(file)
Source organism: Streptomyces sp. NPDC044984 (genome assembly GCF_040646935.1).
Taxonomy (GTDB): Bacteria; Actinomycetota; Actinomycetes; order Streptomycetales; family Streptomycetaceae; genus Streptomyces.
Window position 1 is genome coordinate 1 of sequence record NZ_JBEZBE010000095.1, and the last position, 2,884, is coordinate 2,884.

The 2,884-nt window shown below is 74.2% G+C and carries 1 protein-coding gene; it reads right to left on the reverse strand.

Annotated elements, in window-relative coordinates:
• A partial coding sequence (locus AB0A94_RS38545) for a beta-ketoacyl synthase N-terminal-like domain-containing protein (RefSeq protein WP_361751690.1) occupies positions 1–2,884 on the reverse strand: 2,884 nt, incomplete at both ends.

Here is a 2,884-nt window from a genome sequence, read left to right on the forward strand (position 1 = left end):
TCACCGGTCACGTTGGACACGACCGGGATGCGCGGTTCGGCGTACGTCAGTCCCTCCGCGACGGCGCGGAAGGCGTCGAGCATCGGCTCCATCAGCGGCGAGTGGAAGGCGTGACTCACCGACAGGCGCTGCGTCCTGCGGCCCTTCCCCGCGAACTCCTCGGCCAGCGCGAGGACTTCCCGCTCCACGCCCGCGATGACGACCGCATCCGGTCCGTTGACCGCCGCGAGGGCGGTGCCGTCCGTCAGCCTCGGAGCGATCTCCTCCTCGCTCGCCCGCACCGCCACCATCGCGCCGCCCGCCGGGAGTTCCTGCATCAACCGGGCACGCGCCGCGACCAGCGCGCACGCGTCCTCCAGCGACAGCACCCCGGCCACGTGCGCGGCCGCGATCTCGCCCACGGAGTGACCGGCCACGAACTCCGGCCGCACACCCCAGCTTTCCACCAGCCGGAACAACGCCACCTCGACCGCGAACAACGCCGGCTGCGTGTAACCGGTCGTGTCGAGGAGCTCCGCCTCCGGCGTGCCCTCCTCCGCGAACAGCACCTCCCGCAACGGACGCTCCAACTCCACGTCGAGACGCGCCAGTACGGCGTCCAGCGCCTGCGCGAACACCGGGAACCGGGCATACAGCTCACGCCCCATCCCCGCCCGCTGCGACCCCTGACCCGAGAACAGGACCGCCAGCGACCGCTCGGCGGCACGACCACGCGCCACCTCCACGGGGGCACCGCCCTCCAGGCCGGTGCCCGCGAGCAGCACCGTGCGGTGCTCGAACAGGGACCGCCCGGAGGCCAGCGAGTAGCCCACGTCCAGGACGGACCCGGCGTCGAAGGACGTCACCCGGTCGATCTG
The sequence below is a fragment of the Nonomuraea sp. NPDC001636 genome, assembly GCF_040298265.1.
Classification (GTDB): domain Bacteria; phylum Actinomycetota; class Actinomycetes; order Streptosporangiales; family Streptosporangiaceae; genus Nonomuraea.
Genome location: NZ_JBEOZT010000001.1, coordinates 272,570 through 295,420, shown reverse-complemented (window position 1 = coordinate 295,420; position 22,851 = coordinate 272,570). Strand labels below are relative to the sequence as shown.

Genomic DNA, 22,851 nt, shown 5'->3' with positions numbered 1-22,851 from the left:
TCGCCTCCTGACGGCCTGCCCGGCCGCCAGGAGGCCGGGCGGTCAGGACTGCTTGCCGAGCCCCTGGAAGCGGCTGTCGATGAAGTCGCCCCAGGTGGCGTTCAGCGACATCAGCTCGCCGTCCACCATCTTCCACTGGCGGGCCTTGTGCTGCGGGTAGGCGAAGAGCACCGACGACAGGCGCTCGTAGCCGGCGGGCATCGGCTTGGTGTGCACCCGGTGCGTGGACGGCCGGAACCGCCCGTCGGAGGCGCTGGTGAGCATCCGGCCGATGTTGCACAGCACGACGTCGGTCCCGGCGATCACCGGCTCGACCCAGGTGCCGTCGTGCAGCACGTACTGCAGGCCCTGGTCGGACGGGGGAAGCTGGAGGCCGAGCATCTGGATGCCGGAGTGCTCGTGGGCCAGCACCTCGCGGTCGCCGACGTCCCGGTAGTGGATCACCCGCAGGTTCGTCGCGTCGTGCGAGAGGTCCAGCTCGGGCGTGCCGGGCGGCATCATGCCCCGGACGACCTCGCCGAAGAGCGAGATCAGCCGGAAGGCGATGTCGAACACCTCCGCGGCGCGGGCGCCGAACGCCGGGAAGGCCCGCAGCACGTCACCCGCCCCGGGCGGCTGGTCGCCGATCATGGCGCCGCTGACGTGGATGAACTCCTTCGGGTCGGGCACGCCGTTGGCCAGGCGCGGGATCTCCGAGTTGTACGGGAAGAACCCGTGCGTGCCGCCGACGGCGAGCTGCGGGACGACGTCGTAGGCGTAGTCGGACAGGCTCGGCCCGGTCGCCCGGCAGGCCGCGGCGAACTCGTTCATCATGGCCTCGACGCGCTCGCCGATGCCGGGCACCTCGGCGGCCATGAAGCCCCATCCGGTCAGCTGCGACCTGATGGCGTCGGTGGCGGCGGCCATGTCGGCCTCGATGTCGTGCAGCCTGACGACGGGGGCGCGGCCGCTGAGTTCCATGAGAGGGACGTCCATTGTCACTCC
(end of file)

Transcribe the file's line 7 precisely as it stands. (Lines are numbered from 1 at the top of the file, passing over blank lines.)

Here is a 2,884-nt window from a genome sequence, read left to right on the forward strand (position 1 = left end):